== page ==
As the stalemate in electing a president for Lebanon drags on, tensions continue to simmer across the political spectrum, with clear indications of rising geopolitical concerns. These concerns have brought to the fore the rivalry and complex relationship between the Shiite militant Hezbollah and the Lebanese Armed Forces (LAF). The LAF’s commander, Joseph Aoun, appears to be among the most prominent candidates now in the presidential race, if not the lead candidate.
Several days ago, Lebanese journalist Hassan Olleik, known to be very close to Hezbollah, released a podcast episode in which he directed a very strong rebuking message and harsh words towards Aoun. Olleik criticized the LAF’s participation in the ongoing International Maritime Exercise led by the U.S. Naval Forces Central Command, in which Israel is also a participant. This is highly emblematic of the rising tensions between Hezbollah and Aoun and the preeminence of security issues in Lebanese politics.
The strong criticism by Olleik could be a direct message from Hezbollah to Aoun. Olleik claimed that he sent a request to the LAF for comment on the matter, and the army replied that it is only participating in the event as an observer. Olleik believes this was a dubious answer aimed at fooling the Lebanese people. Ultimately, Olleik framed the LAF’s participation in the maritime exercise as a “very dangerous matter,” and further characterized it as an exclusive appeal by Aoun to U.S. demands and pressure that aim to achieve the normalization of relations between most of the Arab world and Israel.
More seriously, on security tensions, almost two weeks prior to Olleik’s podcast comments, Hezbollah secretary general Hassan Nasrallah threatened the United States in a televised speech on February 14 commemorating the group’s fallen leaders. Nasrallah warned that Hezbollah will respond with the use of its weapons if the Americans seek to create chaos that will push Lebanon into collapse, including going to war with Israel and creating chaos in the entire region. In a prior speech, Nasrallah called for the election of a president in Lebanon “who does not submit to American threats.”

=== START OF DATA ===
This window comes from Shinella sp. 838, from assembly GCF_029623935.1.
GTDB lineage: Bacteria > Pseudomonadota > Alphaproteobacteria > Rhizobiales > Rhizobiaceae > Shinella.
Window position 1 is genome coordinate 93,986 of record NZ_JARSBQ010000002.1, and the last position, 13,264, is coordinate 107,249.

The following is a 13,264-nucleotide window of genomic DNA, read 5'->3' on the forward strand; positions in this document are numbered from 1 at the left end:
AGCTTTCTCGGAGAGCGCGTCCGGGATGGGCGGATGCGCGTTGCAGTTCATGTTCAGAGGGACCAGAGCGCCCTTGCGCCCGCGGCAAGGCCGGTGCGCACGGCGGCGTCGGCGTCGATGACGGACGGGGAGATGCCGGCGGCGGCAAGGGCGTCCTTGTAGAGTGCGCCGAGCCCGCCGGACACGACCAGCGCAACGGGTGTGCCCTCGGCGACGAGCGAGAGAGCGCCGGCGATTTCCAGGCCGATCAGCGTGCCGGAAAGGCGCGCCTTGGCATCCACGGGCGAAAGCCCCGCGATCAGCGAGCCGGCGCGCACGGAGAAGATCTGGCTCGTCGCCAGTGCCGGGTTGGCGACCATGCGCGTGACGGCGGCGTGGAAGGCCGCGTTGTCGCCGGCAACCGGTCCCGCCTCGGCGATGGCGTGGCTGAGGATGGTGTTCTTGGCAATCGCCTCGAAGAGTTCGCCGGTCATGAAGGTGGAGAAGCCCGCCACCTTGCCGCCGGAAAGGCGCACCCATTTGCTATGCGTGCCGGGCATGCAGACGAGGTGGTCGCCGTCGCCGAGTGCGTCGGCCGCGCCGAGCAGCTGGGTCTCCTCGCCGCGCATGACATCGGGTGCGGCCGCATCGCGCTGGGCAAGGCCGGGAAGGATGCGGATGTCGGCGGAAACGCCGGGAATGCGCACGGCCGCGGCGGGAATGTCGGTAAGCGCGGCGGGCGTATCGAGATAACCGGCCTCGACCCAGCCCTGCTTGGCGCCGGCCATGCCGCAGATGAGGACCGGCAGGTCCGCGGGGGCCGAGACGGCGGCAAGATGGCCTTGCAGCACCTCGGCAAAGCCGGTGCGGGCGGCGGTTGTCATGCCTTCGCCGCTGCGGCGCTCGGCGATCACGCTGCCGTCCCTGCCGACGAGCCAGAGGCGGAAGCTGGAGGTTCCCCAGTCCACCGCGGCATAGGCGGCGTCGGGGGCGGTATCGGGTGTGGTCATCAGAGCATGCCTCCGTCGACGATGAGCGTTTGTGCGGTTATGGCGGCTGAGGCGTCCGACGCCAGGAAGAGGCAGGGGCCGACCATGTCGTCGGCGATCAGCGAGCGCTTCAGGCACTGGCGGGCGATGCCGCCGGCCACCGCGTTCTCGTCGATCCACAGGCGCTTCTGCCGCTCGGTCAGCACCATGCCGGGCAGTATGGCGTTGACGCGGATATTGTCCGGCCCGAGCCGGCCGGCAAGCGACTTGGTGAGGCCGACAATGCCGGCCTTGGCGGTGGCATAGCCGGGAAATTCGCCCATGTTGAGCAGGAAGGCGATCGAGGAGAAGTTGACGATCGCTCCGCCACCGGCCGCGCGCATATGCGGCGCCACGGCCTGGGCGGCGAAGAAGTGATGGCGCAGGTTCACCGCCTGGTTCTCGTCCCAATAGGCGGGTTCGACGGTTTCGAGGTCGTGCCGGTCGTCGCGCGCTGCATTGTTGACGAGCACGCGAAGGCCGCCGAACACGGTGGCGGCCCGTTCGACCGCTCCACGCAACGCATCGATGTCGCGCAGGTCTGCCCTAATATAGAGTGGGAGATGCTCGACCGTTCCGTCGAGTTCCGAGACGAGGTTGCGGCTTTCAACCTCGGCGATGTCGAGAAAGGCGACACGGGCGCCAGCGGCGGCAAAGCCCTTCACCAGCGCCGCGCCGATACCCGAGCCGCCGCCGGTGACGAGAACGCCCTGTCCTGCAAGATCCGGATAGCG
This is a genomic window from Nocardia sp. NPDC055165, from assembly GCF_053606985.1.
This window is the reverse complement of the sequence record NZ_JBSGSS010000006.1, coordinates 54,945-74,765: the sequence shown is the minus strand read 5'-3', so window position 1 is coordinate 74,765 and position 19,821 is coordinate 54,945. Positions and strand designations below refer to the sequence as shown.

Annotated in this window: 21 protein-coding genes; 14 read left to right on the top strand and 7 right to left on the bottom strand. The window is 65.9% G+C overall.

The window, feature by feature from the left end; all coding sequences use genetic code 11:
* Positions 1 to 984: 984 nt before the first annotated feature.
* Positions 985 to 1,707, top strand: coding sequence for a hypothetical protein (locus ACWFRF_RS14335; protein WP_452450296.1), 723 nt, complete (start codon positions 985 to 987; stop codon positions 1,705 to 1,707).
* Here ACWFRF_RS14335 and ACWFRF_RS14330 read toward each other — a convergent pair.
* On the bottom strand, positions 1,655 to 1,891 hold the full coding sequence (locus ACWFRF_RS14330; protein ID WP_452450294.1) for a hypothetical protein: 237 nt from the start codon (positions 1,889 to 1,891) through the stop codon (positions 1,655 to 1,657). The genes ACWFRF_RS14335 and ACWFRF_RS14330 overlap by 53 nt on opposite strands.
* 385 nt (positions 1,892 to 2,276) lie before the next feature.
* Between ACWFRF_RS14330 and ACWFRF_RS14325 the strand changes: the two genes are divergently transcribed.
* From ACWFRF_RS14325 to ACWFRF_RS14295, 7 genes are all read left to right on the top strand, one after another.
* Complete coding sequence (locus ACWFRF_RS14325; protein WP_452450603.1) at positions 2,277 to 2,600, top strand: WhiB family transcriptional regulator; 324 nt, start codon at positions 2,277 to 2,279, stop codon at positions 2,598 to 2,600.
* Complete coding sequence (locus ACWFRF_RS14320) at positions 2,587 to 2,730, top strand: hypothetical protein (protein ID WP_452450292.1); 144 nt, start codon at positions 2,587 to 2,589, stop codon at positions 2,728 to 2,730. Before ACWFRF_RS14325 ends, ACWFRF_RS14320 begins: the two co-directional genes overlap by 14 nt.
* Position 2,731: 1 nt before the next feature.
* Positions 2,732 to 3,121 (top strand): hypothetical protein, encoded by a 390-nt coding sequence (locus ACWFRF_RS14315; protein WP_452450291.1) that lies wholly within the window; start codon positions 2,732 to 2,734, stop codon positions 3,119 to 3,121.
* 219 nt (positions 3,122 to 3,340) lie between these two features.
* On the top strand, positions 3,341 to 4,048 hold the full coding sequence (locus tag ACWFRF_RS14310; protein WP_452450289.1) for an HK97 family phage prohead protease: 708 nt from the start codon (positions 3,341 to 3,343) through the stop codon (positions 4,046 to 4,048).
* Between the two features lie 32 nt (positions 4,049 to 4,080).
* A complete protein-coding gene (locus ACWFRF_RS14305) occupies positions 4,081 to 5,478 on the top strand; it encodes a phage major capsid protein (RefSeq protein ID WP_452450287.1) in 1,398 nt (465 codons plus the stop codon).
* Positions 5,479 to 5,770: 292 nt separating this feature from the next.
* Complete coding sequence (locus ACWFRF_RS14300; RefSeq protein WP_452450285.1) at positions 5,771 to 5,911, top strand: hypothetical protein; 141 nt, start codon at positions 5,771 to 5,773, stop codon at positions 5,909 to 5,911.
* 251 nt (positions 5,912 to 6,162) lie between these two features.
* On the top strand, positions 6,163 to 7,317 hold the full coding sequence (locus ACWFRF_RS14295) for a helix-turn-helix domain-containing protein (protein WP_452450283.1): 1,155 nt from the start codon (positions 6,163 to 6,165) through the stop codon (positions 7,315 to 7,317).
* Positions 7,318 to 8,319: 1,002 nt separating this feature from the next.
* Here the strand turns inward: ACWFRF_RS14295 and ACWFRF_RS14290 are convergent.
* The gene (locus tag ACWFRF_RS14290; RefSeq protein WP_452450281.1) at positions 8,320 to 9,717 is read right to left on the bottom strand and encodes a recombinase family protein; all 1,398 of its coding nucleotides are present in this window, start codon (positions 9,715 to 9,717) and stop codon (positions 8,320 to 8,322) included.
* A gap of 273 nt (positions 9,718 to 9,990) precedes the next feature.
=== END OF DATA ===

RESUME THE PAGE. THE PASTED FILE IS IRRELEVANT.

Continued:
The presidential election crisis in Lebanon has multiple underlying issues, including political divisions, sectarianism, and economic collapse. However, security concerns remain the most pressing, given Lebanon’s complex domestic politics, which are entangled with regional and geopolitical struggles in a volatile Middle East. Most notably, these struggles involve Iran and its proxies, including Hezbollah, on one side, and Saudi Arabia backed by traditional Western allies, including the United States, on the other side. Geopolitics continues to be of paramount importance in the Middle East, especially in light of the evolving global order, which has direct implications for the region.
As Nabeel Khoury writes at the Arab Center Washington DC, the upcoming Lebanese presidential election is primarily being played out against the backdrop of bloc politics. The March 8 Alliance, which is aligned with Syria and Iran, and the pro-Western March 14 Alliance, backed by Saudi Arabia, have been in opposition since the assassination of former prime minister of Lebanon Rafik Hariri in 2005, and the subsequent withdrawal of the Syrian army from Lebanon. While these alliances are not as cohesive as they once were, the March 8 Alliance consists of the two leading parties, Hezbollah, and the Christian Free Patriotic Movement, while the March 14 Alliance comprises Sunni Muslim and Maronite Christian parties. Although a dozen independent MPs won seats in Lebanon’s parliament in the May 2022 parliamentary elections, they largely alternate between the two alliances on major issues.
Since the withdrawal of Syrian military forces from Lebanon, the United States has become the primary partner of the Lebanese Armed Forces (LAF). According to the U.S. Department of State, the United States has provided over $3 billion in security assistance to the LAF since 2006, with the vast majority of the aid coming in the form of critical training and equipment. A factsheet issued by the U.S. State Department’s Bureau of Political-Military Affairs states that the U.S. security assistance to the LAF is “a key component of US Lebanon policy to strengthen Lebanon’s sovereignty, secure its borders, counter internal threats, and disrupt terrorist facilitation.” The factsheet emphasizes the importance of LAF sovereignty and states that the LAF is “the sole legitimate defender of Lebanon’s sovereignty,” particularly in relation to the presence of Hezbollah as a military threat.
The situation regarding security arrangements in post-civil war Lebanon is paradoxical, as a result of military dualism involving the cohabitation of the LAF and Hezbollah. Although all Lebanese militias that participated in the civil war were disarmed under the Ta’if Agreement that put an end to the Lebanese civil war, Hezbollah was successfully legitimized in the name of “national resistance” against Israeli occupation and later against any future Israeli aggression with the regional backing of Iran and Syria.